The new Radio Times – on sale today – features an interview with Vincent and the Doctor writer Richard Curtis, whom they describe as “King of RomComs” following his success with films such as Four Weddings and a Funeral and Love Actually.
According to Richard Curtis, Doctor Who is the Hamlet of the television world. A pivotal, career-making role, to be reprised over the years with different actors, always the same, and yet metamorphosing radically with each new incarnation.
The article discusses how Curtis, that nice chap who made Hugh Grant into a superstar and Bill Nighy (who appears in Vincent and the Doctor) into a pin-up, who made us hoot at Four Weddings and a Funeral in the cinema and Blackadder on the telly, has at last been corralled into Camp DW.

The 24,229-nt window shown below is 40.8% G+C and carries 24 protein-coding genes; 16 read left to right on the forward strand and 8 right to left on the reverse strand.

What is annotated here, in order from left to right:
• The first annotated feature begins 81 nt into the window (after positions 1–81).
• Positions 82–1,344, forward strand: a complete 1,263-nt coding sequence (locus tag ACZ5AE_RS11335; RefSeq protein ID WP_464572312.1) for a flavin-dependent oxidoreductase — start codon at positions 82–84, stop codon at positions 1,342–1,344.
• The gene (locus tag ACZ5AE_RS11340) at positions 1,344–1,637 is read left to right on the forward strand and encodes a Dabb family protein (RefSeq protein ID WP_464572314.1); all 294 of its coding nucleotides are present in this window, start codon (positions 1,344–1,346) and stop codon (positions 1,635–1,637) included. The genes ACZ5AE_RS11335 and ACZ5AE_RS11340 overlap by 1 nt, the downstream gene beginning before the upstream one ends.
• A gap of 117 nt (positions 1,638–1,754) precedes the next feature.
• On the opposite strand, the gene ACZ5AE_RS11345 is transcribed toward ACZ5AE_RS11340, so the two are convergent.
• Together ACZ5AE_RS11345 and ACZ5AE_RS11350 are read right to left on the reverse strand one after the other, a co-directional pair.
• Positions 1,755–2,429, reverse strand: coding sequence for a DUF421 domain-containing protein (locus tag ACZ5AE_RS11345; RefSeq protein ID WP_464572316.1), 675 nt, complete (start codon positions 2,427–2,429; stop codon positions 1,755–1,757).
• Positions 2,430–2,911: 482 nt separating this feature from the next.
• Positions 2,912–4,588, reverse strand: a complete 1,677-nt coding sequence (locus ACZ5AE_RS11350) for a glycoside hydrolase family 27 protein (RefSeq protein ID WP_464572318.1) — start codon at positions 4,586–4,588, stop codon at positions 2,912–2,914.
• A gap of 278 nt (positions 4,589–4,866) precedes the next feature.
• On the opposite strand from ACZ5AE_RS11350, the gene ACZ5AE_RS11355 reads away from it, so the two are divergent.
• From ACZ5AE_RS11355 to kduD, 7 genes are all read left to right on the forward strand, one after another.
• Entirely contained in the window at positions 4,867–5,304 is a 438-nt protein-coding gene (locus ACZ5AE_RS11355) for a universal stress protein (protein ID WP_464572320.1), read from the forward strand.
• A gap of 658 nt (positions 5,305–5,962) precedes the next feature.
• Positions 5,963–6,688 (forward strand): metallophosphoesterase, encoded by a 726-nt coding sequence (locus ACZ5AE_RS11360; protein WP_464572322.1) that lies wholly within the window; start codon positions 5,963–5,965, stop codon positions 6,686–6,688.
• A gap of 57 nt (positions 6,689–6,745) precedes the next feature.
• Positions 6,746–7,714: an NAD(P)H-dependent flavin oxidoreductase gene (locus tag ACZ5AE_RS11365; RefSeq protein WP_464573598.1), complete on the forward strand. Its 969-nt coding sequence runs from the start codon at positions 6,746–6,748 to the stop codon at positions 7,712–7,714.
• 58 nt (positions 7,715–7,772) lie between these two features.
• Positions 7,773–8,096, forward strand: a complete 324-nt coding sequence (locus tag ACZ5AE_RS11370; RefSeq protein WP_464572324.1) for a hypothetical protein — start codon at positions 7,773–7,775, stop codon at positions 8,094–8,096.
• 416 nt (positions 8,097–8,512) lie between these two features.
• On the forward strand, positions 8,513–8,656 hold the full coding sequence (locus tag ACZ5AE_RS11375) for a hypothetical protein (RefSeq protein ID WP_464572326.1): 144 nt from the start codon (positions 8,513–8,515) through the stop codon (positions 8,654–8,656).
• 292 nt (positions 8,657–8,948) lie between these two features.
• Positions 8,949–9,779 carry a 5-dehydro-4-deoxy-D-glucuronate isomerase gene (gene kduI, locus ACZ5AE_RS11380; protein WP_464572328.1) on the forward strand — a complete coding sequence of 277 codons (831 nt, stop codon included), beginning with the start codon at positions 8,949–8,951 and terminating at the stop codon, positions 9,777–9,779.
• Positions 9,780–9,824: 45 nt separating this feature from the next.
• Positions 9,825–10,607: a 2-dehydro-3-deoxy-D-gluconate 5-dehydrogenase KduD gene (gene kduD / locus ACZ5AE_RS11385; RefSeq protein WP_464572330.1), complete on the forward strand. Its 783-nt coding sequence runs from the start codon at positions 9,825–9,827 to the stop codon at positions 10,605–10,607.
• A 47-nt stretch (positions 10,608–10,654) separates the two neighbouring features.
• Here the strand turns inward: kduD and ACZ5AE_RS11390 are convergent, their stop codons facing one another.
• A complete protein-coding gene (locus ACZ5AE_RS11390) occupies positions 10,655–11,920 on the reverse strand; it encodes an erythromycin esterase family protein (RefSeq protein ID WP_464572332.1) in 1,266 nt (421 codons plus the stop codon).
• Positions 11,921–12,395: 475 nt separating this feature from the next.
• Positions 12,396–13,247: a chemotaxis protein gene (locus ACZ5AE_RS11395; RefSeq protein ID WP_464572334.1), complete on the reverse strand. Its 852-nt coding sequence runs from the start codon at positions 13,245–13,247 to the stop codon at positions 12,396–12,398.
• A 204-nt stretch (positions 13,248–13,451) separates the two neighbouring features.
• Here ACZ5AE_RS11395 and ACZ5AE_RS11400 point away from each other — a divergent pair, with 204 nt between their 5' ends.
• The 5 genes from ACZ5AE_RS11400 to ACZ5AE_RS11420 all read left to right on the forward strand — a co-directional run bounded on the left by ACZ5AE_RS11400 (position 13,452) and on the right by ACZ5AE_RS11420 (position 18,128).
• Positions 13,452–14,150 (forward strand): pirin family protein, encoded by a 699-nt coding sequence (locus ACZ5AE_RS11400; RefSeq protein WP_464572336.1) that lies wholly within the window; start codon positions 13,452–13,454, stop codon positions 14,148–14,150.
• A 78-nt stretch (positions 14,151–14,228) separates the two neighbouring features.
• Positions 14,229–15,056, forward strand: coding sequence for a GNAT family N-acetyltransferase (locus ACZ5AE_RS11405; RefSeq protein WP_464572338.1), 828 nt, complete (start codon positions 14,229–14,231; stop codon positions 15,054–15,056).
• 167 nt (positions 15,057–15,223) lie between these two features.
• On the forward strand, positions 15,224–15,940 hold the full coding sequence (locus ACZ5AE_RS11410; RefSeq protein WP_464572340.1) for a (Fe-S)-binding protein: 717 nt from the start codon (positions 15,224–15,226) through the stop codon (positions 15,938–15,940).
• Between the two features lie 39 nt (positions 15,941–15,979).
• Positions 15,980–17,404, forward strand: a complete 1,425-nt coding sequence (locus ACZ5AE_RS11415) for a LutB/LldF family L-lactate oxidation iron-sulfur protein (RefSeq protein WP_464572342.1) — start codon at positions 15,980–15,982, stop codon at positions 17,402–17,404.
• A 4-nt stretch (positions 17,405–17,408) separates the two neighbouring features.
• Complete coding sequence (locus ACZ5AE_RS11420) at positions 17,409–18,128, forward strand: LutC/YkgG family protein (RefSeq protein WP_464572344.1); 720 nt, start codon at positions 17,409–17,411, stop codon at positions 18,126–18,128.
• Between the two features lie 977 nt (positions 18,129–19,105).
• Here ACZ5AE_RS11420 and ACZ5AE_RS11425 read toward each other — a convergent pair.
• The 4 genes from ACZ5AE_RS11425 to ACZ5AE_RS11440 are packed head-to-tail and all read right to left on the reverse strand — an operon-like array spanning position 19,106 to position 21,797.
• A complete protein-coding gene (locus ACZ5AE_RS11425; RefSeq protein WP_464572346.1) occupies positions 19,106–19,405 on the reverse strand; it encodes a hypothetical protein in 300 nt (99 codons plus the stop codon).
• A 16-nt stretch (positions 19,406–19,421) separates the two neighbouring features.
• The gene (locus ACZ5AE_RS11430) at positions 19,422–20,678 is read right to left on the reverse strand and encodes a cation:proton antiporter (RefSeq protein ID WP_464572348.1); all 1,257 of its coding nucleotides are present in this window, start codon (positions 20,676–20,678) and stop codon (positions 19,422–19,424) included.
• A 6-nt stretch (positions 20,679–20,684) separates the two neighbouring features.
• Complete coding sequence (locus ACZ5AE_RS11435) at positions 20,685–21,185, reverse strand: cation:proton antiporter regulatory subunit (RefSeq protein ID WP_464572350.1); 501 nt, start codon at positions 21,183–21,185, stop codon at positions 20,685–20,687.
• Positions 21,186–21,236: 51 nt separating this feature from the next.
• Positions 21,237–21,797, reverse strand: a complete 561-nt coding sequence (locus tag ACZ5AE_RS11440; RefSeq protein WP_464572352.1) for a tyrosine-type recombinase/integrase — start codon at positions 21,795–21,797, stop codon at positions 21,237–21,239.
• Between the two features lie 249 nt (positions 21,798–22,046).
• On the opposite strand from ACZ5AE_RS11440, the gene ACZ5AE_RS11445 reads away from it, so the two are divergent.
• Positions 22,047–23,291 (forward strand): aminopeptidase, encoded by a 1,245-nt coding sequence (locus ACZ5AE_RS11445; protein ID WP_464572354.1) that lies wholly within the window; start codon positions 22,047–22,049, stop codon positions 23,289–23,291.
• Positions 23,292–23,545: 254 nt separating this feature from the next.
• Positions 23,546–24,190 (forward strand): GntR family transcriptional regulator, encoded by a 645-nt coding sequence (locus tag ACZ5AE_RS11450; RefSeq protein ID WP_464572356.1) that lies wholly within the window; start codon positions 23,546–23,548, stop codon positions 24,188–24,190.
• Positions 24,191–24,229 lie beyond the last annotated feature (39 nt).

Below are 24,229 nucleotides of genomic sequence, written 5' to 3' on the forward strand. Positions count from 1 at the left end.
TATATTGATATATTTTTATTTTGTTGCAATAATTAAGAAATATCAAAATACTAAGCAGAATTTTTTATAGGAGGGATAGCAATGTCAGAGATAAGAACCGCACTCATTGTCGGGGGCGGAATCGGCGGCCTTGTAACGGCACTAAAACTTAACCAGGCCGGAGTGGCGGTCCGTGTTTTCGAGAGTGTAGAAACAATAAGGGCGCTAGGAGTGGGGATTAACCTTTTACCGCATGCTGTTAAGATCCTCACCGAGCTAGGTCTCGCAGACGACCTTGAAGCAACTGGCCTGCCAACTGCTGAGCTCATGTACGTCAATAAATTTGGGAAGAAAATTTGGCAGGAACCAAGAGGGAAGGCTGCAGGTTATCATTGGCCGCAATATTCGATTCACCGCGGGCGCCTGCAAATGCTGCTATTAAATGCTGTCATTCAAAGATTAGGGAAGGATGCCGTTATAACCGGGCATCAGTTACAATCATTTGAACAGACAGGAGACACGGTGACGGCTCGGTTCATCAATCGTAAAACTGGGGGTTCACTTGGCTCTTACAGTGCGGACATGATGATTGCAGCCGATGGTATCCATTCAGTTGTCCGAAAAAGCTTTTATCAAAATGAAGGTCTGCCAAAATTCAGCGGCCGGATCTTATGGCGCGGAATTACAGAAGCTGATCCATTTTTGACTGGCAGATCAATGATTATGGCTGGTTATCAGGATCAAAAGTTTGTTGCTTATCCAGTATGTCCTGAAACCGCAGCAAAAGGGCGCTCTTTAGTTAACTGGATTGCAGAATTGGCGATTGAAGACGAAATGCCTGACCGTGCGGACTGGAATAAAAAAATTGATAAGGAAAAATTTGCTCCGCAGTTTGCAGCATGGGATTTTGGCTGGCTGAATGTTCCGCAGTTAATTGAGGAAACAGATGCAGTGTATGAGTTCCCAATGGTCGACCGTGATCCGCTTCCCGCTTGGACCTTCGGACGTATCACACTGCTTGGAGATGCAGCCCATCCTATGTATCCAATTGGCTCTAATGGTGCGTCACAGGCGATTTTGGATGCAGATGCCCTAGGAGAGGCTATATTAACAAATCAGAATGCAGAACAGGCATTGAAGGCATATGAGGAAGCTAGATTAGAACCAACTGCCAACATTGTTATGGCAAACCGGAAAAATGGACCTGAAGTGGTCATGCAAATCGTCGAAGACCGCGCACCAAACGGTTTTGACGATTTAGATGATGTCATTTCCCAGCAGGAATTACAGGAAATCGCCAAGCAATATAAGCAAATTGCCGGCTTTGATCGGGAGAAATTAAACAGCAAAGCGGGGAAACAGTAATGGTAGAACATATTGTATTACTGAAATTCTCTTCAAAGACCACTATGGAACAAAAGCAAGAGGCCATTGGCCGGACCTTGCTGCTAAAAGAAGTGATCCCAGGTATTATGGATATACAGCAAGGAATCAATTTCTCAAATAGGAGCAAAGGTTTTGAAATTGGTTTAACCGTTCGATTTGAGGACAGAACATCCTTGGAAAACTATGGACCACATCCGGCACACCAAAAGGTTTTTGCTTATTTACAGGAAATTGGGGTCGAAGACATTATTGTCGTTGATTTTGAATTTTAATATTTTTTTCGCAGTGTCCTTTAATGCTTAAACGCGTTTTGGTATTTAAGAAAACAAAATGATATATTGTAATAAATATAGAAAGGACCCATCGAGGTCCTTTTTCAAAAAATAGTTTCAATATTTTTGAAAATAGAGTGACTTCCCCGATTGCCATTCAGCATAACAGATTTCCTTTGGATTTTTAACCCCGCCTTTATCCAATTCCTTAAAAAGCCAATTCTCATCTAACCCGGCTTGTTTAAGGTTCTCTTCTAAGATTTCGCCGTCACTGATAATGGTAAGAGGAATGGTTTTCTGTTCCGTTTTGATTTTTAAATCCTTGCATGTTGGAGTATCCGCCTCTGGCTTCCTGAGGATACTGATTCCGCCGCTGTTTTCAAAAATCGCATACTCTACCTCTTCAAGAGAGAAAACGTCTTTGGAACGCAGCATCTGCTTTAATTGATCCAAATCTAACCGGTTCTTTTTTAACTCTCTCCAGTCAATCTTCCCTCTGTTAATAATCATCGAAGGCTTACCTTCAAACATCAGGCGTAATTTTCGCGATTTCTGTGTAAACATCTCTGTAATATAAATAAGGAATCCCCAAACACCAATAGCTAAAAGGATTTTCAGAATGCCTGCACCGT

Not that Curtis, 53, was a childhood addict:
â€œNo, I wasnâ€™t very dedicated. I seem to remember I liked the Master more than the Doctor, strangely enough.â€
He says his decision to write an episode was more thanks to the nagging from his four children, now aged from 14 to six.
â€œMy kids absolutely love it. We all watched the Christmas special two years ago and my children said I had to do one. Scarlett, our eldest, pointed out that while Iâ€™d always promised I would write a childrenâ€™s movie, by the time I do, she wonâ€™t be a child any more. And the great thing about telly is how swift it is by comparison with films.â€
Fans of the series will know that the â€œCurtis Episodeâ€ – starring Matt Smith as the Doctor -Â uses a storyline about Vincent van Gogh – the idea for Vincent and the Doctor has apparently been in Curtisâ€™s head for a long time.
For the full interview, get a copy of the new Radio Times, on sale from today